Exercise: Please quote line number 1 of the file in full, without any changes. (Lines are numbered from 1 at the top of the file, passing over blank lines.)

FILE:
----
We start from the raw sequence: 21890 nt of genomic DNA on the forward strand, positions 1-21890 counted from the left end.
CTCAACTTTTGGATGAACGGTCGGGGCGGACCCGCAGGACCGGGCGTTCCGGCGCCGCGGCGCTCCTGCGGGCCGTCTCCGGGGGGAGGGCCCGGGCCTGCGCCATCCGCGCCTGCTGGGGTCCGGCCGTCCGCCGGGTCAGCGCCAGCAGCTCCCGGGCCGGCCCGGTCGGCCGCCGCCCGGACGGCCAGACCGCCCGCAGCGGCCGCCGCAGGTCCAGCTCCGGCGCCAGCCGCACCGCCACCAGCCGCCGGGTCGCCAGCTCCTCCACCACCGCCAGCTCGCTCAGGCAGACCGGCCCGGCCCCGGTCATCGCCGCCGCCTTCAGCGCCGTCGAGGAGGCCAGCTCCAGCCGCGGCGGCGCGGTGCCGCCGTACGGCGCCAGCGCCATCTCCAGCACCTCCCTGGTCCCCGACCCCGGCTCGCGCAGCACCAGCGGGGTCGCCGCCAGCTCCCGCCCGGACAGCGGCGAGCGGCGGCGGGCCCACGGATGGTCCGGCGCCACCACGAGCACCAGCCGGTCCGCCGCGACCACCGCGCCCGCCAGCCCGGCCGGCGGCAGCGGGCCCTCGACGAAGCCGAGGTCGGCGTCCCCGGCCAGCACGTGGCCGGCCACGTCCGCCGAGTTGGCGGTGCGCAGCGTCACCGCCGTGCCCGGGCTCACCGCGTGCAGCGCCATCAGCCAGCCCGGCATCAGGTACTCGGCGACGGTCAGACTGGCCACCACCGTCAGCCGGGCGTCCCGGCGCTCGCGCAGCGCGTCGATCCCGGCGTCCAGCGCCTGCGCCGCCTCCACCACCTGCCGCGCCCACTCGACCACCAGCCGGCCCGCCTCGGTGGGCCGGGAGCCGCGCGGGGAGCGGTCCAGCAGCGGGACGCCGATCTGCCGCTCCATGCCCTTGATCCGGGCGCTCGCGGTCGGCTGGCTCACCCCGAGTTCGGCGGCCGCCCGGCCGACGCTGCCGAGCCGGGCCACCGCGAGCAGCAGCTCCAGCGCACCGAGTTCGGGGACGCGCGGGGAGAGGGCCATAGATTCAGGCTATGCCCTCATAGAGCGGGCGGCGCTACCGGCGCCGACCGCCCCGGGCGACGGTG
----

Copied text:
We start from the raw sequence: 21890 nt of genomic DNA on the forward strand, positions 1-21890 counted from the left end.